Popular Herbs and Spices Used for Cooking and Wellness

Herbs, which are the leaves of plants with savoury or aromatic properties, are typically used for flavouring food, and are also used for medicinal and aesthetic purposes. Popular herbs used by Jamaicans include thyme, rosemary, basil, bay leaf and sage; and commonly used spices are onion, garlic, ginger, pepper and pimento, to name a few. While these herbs and spices are relied on for the distinct flavour they bring to dishes, health benefits may be derived from them due to their medicinal nature.

Five Popular Herbs Used in Jamaica

Thyme is indigenous to the Mediterranean. It is an intense herb, both in smell and taste, and is mostly used to flavour meats and soups. Thyme tolerates heat well and as such can be used throughout the entire cooking process. Because it is an overpowering herb, it is best used sparingly in cooking. In fact, excessive, high volume use of thyme (the oil in particular, which is a powerful antiseptic) can over stimulate the thyroid gland and be toxic. Thyme is a rich source of potassium, iron, calcium, manganese, magnesium and selenium. Medicinally, thyme is used for treating uterine pain and kidney stones, and may protect against developing colon cancer. Because of its potassium content it is used for controlling heart rate and blood pressure. It is also used to control spasmodic coughing and to soothe sore throat.

Rosemary has a rich, aromatic flavour that is a cross between woodsy and lemony. The pungent leaves of this Mediterranean and Middle Eastern herb provide a slightly bitter, herbaceous taste to foods, whether meats, tubers, or vegetable preparations, including stews. Rosemary is also popularly used to infuse butter for cooking meat and vegetables. It is a good source of iron, calcium, and vitamin B-6. Rosemary is traditionally used to help ease muscle pain, improve memory, and boost the immune and circulatory system. Its oil is renowned for its regenerative properties and is used to promote hair growth.

Basil is a strongly flavoured herb and is sweetly aromatic. Its taste is somewhere between licorice and clove. In cooking, fresh basil should be used sparingly because of its potent flavour which may overpower a dish. Basil is a member of the mint family and originates in Africa, Asia and the Pacific Islands. It is enriched with macronutrients such as calcium and vitamin K, and provides a range of antioxidants. Medicinally, basil is used to ease indigestion, relieve headache, and calm nervousness. It reduces oxidative stress by eliminating free radicals from the body. It therefore helps in supporting liver health.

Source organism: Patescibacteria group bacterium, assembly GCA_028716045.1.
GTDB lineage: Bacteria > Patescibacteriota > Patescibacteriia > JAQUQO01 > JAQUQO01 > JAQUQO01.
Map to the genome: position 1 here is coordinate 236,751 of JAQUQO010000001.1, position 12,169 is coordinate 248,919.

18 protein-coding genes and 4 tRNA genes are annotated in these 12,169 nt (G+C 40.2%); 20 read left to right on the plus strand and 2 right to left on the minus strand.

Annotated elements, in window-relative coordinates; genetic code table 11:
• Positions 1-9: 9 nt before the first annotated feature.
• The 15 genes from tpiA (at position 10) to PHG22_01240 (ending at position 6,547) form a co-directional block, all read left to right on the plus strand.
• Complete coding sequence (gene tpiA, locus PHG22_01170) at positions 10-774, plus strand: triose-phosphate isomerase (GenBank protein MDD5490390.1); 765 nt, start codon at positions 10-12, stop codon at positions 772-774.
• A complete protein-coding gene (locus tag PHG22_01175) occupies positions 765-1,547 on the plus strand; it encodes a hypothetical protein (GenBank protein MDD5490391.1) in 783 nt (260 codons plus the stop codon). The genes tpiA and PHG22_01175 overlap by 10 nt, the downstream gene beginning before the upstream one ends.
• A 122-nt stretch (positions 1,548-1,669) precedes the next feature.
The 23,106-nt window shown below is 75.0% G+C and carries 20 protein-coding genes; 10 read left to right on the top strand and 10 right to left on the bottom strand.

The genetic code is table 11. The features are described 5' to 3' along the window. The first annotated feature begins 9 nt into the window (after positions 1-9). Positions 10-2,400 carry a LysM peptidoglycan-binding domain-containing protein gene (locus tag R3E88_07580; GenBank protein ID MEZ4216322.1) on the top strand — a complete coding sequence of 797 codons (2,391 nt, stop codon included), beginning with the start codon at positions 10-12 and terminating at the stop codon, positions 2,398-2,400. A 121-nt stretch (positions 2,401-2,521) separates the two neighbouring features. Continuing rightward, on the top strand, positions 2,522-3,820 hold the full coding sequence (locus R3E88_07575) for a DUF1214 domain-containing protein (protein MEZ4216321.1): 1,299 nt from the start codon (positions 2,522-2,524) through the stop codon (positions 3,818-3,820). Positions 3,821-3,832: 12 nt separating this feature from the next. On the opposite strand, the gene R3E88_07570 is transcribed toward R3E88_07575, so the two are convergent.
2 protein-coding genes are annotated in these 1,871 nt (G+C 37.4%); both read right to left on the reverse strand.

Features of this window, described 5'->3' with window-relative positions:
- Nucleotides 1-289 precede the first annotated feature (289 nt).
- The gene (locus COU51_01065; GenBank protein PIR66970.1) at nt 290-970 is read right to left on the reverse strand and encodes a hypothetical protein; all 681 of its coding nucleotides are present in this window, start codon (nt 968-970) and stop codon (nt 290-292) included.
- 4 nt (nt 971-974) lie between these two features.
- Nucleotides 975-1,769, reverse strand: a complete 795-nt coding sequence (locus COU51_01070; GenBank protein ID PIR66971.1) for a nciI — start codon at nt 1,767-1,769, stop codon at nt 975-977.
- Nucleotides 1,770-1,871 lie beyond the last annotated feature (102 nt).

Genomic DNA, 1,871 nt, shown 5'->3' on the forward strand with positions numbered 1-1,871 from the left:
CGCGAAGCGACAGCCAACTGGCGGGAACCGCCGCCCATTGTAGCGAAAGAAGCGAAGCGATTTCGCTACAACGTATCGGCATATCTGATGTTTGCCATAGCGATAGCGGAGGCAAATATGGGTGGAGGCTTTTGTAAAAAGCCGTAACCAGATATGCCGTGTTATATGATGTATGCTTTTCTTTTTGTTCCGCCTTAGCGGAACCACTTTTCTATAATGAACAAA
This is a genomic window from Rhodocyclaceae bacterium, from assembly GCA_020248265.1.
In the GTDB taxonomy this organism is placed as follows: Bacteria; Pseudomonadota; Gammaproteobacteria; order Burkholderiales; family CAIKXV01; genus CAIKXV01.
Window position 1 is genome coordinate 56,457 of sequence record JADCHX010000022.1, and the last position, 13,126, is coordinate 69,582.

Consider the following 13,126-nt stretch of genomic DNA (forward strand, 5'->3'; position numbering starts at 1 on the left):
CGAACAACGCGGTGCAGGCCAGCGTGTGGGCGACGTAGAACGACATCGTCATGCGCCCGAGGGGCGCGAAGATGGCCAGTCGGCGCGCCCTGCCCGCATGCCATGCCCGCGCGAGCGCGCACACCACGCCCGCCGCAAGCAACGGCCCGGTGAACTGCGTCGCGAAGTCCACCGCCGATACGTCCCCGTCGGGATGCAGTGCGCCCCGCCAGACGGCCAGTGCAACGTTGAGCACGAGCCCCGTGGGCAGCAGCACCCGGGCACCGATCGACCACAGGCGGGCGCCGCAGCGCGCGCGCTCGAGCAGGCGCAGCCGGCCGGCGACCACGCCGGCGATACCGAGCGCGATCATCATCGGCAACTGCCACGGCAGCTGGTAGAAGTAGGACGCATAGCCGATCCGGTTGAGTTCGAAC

Bay leaf provides an earthy, slightly bitter flavour to dishes. It is usually dried and used whole early in the cooking process to infuse its flavour. Alongside other spices such as cinnamon and nutmeg, Jamaicans typically add bay leaves when boiling porridge. However, bay leaves are typically removed from foods after cooking because the whole leaf, which remains stiff after cooking, poses a risk of choking or harming the digestive tract if swallowed. The leaves are also used in the grilling preparation of jerk chicken. Bay leaves are a rich source of vitamins A and C, and minerals iron, calcium, magnesium and potassium. Native to Asia, bay leaves are used to treat migraine, reduce cholesterol, and manage high blood glucose levels. The leaves are also used to alleviate stomach ache and control diarrhoea.

Sage is a fuzzy looking, highly flavourful herb. It is savoury and minty in taste and aroma. Like basil, because of its strong flavour, sage should be used sparingly when cooking, more so if it is dried. Its potent flavour makes it especially favoured in seasoning meats. The Mediterranean herb has a high vitamin K content, and also contains the minerals zinc, copper and magnesium, and to a lesser degree, vitamins A, C, and E. It is no accident then that the herb has a strong reputation for improving brain function, particularly in people suffering from Alzheimer’s disease. It helps chemical imbalances in the brain and as such is likewise used to treat depression. Sage is also used to manage asthma, and relieve painful swollen nasal passages and tonsils. Additionally, sage is commonly used to treat digestive problems such as heartburn, gastritis (stomach pain), gas (flatulence) and bloating, diarrhoea, and loss of appetite.

In general, the flavour and medicinal potency of herbs may also be concentrated by mixing with vinegar or alcohol.